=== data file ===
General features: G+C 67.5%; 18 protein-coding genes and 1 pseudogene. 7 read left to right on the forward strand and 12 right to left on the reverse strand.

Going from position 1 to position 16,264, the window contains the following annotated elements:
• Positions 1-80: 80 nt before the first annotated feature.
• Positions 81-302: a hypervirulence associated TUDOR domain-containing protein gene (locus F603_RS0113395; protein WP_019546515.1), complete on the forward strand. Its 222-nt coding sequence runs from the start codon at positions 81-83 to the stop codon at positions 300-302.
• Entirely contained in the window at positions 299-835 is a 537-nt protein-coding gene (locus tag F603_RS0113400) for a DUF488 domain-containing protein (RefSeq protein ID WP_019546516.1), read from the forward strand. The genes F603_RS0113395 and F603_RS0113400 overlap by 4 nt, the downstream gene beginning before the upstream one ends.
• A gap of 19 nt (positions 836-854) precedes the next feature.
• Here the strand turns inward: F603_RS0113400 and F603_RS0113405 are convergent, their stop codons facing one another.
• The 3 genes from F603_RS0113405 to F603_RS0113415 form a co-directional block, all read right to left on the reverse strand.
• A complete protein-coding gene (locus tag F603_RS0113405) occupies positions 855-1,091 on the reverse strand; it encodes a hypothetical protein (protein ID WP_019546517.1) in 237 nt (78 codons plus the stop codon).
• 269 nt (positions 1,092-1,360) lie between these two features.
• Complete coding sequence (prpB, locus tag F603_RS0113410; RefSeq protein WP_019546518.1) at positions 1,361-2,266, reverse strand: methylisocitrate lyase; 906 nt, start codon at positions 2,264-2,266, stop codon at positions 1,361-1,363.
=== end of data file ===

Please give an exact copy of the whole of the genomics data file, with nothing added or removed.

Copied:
General features: G+C 67.5%; 18 protein-coding genes and 1 pseudogene. 7 read left to right on the forward strand and 12 right to left on the reverse strand.

Going from position 1 to position 16,264, the window contains the following annotated elements:
• Positions 1-80: 80 nt before the first annotated feature.
• Positions 81-302: a hypervirulence associated TUDOR domain-containing protein gene (locus F603_RS0113395; protein WP_019546515.1), complete on the forward strand. Its 222-nt coding sequence runs from the start codon at positions 81-83 to the stop codon at positions 300-302.
• Entirely contained in the window at positions 299-835 is a 537-nt protein-coding gene (locus tag F603_RS0113400) for a DUF488 domain-containing protein (RefSeq protein ID WP_019546516.1), read from the forward strand. The genes F603_RS0113395 and F603_RS0113400 overlap by 4 nt, the downstream gene beginning before the upstream one ends.
• A gap of 19 nt (positions 836-854) precedes the next feature.
• Here the strand turns inward: F603_RS0113400 and F603_RS0113405 are convergent, their stop codons facing one another.
• The 3 genes from F603_RS0113405 to F603_RS0113415 form a co-directional block, all read right to left on the reverse strand.
• A complete protein-coding gene (locus tag F603_RS0113405) occupies positions 855-1,091 on the reverse strand; it encodes a hypothetical protein (protein ID WP_019546517.1) in 237 nt (78 codons plus the stop codon).
• 269 nt (positions 1,092-1,360) lie between these two features.
• Complete coding sequence (prpB, locus tag F603_RS0113410; RefSeq protein WP_019546518.1) at positions 1,361-2,266, reverse strand: methylisocitrate lyase; 906 nt, start codon at positions 2,264-2,266, stop codon at positions 1,361-1,363.